August 18, 2013



OPENINGS:  If a movie like THE BUTLER (Weinstein) can make back most of its production cost in a single weekend (and The Help did the same 2 years ago), why aren’t there more movies like The Butler?  The answer is the other side of the coin of “Why are there so many action-fantasy adventure movies?”, and it’s one word:  International.  The Help made one-quarter as much overseas as it did in the US, and Lincoln, even with Steven Spielberg and Daniel Day-Lewis, only made half as much.  The current economics of the movie business don’t have much room for American studios to make movies with specifically American subjects.  (Incidentally, the studio’s $25M weekend estimate for The Butler is based on a fairly small 20% Saturday-to-Sunday drop, so it may dip with tomorrow’s final numbers.)

Thinking of which, why would Universal bother to exaggerate the likely weekend for KICK-ASS 2?  It’s a flop even at the $13.6M the studio is admitting, so why claim a tiny 15% Sunday drop (by far the lowest in the Top 10, and after a terrible 28% plunge on Saturday)?  Just studio reflex, perhaps.  The happiest studio of the weekend besides The Weinstein Company is Lionsgate, which released the first Kick-Ass (to a $19.8M opening weekend) and passed on the opportunity to do the sequel.  The movie also made $6.3M from 17 overseas territories, which won’t help it much.

Not much to say about JOBS (Open Road) and PARANOIA (Relativity), with their respective $6.7M and $3.5M weekends.  They were simply movies nobody wanted to see.  Jobs cost about $13.5M (plus marketing) and Paranoia about $40M (same), but each studio has US rights only, so neither is on the hook for the full pricetag–still, they’re going to lose whatever they’ve spent.

HOLDOVERS:  It’s good to be the only comedy in the market, and WE’RE THE MILLERS (Warners) is reaping that benefit, with a spectacularly low 33% drop from last weekend to $17.8M.  It probably won’t perform as well overseas as Hangover 3 (it’s at $10.3M in 13 international markets), but at a much lower cost it may end up being equally profitable for Warners.

ELYSIUM (Sony) fell 54% in the US to $13.6M, and added a not-great $22M overseas.  There are still more territories left to open, but the signs aren’t promising for a movie with a pricetag (including marketing) of $250M+.  (As is often the case, the parties involved were quick last week to announce director Neil Blomkomp’s next movie, attempting to dampen any notion that his career could be losing momentum.)

PLANES (Disney) and PERCY JACKSON: SEA OF MONSTERS (20th) both fell 41-42%, to $13.1M and $8.4M respectively.  That’s much better news for Planes, which cost less than Percy and should hit $70-75M in the US.  Percy won’t get past $55-60M, far below the $88.8M for the first movie.  Percy also took in an OK $21.5M in 36 overseas territories, while Planes kicked off its overseas campaign with $7.3M in 9 territories.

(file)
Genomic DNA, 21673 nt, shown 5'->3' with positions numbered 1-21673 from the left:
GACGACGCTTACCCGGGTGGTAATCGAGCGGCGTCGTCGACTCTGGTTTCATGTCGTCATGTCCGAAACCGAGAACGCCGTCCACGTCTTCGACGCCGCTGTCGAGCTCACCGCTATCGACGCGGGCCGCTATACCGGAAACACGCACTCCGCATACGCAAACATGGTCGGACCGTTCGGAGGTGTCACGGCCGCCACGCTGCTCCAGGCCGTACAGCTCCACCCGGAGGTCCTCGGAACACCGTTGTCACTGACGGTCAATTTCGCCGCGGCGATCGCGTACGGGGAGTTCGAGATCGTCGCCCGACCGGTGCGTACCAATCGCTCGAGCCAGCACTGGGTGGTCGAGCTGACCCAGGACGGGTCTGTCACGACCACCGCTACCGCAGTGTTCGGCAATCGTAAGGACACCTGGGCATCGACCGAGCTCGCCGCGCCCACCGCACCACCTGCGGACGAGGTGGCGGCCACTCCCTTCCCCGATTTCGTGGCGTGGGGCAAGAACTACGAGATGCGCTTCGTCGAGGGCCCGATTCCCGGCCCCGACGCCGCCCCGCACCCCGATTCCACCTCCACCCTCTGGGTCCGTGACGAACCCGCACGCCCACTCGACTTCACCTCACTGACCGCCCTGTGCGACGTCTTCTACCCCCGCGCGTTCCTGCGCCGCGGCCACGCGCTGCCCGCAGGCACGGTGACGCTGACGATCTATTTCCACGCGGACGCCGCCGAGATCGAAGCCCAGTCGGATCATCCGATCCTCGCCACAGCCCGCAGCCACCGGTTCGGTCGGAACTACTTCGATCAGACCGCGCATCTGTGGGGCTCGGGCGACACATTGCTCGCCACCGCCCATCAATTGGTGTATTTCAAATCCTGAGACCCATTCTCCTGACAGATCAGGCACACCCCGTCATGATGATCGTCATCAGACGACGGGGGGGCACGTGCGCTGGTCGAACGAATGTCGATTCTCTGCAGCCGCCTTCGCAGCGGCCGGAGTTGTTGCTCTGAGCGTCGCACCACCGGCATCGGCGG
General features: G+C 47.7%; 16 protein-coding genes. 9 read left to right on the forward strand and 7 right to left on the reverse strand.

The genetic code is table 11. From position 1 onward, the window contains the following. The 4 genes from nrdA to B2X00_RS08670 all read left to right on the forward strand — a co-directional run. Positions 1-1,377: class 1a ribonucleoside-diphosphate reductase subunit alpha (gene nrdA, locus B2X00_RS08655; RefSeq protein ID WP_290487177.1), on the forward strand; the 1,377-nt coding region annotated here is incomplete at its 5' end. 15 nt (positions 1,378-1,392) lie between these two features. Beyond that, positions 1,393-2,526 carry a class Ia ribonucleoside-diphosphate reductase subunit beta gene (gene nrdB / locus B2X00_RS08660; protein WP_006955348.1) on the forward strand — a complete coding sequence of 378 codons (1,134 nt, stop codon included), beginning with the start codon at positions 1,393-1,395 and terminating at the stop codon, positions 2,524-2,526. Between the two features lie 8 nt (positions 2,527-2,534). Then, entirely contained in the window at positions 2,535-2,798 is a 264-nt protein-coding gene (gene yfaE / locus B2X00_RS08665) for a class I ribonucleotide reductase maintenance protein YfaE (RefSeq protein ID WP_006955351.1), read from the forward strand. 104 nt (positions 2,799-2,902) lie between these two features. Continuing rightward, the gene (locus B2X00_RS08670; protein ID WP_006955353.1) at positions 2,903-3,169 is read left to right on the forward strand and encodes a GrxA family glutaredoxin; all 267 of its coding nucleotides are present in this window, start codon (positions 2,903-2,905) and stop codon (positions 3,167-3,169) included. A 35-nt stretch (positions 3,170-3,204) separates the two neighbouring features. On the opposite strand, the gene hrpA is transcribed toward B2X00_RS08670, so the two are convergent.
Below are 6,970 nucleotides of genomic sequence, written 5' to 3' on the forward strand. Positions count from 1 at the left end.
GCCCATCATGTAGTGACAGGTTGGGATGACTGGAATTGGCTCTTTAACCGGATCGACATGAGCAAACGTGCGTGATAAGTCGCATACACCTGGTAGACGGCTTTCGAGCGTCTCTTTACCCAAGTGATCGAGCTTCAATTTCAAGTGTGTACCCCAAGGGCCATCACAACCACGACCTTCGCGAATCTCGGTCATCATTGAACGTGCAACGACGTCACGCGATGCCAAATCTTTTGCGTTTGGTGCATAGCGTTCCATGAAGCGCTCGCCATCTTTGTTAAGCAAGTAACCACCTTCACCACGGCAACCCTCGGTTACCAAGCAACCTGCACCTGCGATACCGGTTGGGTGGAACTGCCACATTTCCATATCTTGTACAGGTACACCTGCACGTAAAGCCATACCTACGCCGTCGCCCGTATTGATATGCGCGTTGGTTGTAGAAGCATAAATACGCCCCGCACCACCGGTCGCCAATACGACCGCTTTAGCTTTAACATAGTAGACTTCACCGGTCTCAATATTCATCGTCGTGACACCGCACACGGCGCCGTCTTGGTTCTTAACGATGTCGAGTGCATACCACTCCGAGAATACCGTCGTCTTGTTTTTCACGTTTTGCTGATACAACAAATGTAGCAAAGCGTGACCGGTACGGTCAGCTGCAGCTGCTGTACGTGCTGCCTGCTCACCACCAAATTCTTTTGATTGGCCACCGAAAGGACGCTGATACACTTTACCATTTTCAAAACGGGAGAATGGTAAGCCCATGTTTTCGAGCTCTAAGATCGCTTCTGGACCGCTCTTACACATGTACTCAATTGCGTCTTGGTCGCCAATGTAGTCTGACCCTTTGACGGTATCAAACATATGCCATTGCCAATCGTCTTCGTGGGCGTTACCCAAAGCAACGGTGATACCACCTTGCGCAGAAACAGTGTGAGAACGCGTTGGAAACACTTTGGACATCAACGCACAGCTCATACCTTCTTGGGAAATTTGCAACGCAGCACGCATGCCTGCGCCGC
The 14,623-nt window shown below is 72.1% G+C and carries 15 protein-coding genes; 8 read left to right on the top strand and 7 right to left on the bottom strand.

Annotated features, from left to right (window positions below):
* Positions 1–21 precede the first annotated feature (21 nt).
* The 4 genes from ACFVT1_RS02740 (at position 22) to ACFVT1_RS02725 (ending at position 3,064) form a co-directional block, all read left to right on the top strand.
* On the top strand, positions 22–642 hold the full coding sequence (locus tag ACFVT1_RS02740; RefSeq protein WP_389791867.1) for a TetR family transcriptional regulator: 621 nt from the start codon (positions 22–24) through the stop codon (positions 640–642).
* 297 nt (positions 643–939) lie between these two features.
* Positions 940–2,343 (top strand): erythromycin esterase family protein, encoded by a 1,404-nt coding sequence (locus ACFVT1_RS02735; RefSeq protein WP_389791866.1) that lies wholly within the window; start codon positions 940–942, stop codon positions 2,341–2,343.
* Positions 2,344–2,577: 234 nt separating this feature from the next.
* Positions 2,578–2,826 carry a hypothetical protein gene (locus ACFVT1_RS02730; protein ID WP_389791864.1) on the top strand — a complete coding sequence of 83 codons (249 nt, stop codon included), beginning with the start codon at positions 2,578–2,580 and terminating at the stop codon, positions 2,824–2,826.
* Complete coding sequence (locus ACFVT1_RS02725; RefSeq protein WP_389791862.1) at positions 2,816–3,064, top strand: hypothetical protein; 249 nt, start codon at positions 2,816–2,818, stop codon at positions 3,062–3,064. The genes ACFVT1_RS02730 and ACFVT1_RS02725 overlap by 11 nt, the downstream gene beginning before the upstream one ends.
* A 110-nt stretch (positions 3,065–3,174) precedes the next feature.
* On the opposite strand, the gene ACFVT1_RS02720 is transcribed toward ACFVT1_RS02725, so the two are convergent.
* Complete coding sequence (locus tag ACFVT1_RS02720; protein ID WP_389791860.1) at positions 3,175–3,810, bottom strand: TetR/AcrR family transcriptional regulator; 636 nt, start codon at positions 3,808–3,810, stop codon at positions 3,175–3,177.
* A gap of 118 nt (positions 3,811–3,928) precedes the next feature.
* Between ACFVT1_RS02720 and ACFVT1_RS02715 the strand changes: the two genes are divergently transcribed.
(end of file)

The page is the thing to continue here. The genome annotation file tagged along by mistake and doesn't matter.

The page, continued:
PACIFIC RIM (Warners) is selling plenty of international tickets, with $286M overseas ($20M this weekend) compared to less than $100M in the US.  But $100M of that international total is from China, where for studio purposes it’s equal to a $45M gross in the US, because of the amount retained by the Chinese government.  So although the overall numbers are gaudy, Pacific is still unlikely to earn back its $350M (including marketing) cost.  THE SMURFS 2 (Sony) plummeted another 51% in the US to $4.6M–bad for a family title–and with a $56.9M total, it won’t get anywhere near the first Smurfs $142.6M in the US (maybe not even half).  The much worse news for Sony is that it only made $20M this weekend overseas, and has $150M so far–a vast distance below the original movie’s $421M international total. Smurfs 3 is already underway for a 2015 release, but that’s not the sure-thing proposition it once appeared to be. DESPICABLE ME (Universal), on the other hand, is now at $346M in the US ($3.8M this weekend) and $435M overseas ($19.5M this weekend), and it may reach $850M worldwide before it’s done. THE WOLVERINE (20th) is performing indifferently in the US ($4.4M this weekend and $120.5M total), but is at $214.8M overseas, and with Japan still to come, it’s certain to be the highest-grossing internationally of the X-Men series.

LIMITED RELEASE:  BLUE JASMINE (Sony Pictures Classics) almost doubled its theatres this weekend to 229, but just held even with last weekend, indicating resistance as the movie moves into smaller, less Woody Allen-ish markets.  But a $10.3K per-theatre average at that level is nothing to scoff at, and with $9.5M earned so far, Jasmine is nowhere close to done.  AUSTENLAND (Sony Pictures Classics), with a $10.7K average in 4 theatres, was a bit stronger than AIN’T THEM BODIES SAINTS (IFC), with a $9600 average at 3.  THE SPECTACULAR NOW (A24) expanded fairly well, with a $7600 average at 55, while IN A WORLD… (Roadside) was a notice below with a $6200 average at 37.  



About the Author

Mitch Salem
MITCH SALEM has worked on the business side of the entertainment industry for 20 years, as a senior business affairs executive and attorney for such companies as NBC, ABC, USA, Syfy, Bravo, and BermanBraun Productions, and before that, at the NY law firm of Weil, Gotshal & Manges. During all that, he has more or less constantly been going to the movies and watching TV, and writing about both since the 1980s. His film reviews also currently appear on and In addition, he is co-writer of an episode of the television series "Felicity."